A new class of artificial, composite materials, often called ‘metamaterials,’ holds great promise for applications in optics, microwave engineering, acoustics, and thermal management. This technology enables construction of materials with prescribed macroscopic functionalities. In metamaterials, the individual components making up the composite structures are much smaller than the operating wavelength. Therefore, electromagnetic or acoustic waves propagating in these materials do not ‘see’ the individual components but only the averaged medium. The composite material thus behaves like a homogeneous material with well-defined macroscopic properties. What makes these materials so unique is their ability to control the macroscopic properties by engineering the individual elements in the composite.
Optics has been at the forefront of metamaterials research with the discovery and demonstration of exciting new phenomena such as negative refractive index and invisibility. The major challenge in this context is fabrication. For optical metamaterials, nanoscale fabrication is needed to achieve the required subwavelength-sized elements. The current state of the art almost entirely relies on top-down techniques such as electron-beam and focused ion-beam lithography. While these techniques have been very successful in demonstrating a wide variety of metamaterial structures, they inevitably limit the latter to 2D patterns over small areas. To fully exploit the potential of metamaterial technology, it is essential to be able to manufacture 3D bulk nanostructures in large volumes.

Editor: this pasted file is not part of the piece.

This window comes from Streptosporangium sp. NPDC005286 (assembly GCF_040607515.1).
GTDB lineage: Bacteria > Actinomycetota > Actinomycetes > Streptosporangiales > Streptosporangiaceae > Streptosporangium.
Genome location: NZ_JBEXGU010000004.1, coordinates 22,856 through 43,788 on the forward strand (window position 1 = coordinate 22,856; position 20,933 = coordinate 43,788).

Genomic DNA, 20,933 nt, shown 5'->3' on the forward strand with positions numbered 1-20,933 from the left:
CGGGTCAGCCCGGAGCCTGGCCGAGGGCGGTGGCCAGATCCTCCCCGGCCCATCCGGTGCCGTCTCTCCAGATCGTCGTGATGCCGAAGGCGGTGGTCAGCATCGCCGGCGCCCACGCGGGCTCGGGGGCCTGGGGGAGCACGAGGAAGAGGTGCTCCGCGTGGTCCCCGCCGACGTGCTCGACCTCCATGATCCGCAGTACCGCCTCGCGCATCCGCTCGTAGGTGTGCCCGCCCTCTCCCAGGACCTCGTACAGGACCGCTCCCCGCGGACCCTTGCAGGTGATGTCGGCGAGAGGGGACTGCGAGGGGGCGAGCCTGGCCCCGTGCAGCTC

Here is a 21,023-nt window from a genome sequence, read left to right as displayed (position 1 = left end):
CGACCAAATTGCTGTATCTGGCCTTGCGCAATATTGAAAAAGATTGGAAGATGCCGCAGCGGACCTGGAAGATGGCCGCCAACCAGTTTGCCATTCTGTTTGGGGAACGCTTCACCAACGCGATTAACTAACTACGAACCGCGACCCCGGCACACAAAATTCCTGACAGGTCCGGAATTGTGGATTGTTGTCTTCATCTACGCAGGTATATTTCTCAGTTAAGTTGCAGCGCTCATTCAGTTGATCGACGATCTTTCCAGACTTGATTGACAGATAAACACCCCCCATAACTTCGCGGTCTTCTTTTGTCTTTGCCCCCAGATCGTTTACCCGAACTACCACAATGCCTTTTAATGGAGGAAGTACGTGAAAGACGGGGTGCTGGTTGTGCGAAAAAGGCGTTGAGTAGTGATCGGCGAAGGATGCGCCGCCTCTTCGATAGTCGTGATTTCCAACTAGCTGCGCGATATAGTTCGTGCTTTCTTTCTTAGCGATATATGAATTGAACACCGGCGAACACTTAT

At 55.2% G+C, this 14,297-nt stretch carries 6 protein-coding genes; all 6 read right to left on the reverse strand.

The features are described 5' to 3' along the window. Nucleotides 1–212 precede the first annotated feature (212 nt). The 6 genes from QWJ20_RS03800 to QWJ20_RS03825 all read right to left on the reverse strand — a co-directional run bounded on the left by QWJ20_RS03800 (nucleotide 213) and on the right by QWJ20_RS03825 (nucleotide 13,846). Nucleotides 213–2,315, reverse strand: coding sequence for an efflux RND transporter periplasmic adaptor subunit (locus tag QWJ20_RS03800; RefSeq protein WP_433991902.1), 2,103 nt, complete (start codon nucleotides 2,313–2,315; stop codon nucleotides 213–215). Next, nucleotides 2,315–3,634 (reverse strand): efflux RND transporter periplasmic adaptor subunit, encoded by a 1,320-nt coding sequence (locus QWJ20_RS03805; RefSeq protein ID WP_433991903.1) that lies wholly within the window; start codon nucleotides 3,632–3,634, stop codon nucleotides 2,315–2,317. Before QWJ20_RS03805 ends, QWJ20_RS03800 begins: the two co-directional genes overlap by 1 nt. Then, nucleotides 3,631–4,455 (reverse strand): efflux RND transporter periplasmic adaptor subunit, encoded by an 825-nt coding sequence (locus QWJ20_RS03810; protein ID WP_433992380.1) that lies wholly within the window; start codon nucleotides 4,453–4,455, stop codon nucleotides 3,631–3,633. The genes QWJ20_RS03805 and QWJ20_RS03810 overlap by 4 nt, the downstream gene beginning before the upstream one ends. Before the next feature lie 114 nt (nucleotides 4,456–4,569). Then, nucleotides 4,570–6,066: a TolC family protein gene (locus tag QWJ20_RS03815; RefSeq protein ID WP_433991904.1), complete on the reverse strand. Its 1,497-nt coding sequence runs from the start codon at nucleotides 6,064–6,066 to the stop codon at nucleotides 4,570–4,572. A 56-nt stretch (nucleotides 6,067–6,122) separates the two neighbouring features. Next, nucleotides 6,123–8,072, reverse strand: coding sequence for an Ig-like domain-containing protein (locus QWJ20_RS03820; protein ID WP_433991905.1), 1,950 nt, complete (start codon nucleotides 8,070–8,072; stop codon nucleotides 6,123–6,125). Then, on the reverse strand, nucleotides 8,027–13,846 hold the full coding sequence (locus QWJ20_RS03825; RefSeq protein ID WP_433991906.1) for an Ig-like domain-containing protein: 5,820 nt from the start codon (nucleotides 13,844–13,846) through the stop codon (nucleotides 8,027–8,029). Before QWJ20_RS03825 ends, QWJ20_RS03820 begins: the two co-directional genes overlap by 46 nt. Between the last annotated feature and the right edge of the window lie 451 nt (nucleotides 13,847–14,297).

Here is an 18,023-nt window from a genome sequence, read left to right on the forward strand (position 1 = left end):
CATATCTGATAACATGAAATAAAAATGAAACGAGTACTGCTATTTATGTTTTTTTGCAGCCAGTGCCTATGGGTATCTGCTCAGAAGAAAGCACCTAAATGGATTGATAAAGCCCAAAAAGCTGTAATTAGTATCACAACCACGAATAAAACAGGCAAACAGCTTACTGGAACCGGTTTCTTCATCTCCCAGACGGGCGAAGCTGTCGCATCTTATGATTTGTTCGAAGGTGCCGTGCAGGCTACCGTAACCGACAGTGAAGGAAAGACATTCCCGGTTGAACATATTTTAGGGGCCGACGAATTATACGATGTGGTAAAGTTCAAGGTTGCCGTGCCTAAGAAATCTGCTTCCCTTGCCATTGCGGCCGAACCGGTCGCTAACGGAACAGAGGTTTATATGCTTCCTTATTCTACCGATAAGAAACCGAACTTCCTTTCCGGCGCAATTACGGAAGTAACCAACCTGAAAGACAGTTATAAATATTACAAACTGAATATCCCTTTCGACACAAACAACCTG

Figure 1. Atomic-force-microscope image of a composite sample with a metal volume fraction of 0.54. The humps correspond to layer deformations induced by the nanoparticles.
Noble-metal nanoparticles that exhibit a strong surface-plasmon resonance naturally lend themselves to development of metamaterials. The term ‘plasmon’ refers to excitation of the free-electron gas by an electromagnetic wave. Plasmons provide a unique mechanism to achieve extremely small-sized resonators, which makes plasmonic nanoparticles excellent building blocks for optical metamaterials. Furthermore, typical plasmonic nanoparticles, such as those made from gold or silver, are synthesized easily by wet-chemistry processes. The size and shape can also be controlled precisely to produce platelets, rods, cubes, and many other shapes. The dispersion of plasmonic nanoparticles in a medium that can be handled easily, such as a polymer solution that can be spin coated, would provide an ideal scalable metamaterial.
There is, however, one fundamental roadblock in this approach. Most of the desired metamaterial effects require high concentrations of metal nanoparticles. However, this is extremely difficult to achieve, because the nanoparticle solution becomes unstable and suffers from irreversible agglomeration because of the strong van der Waals interaction between the metal particles. In organic solvents, the maximum metal volume fraction that can be achieved is ∼0.1%. For metamaterial applications, a volume fraction of one to two orders of magnitude higher is required.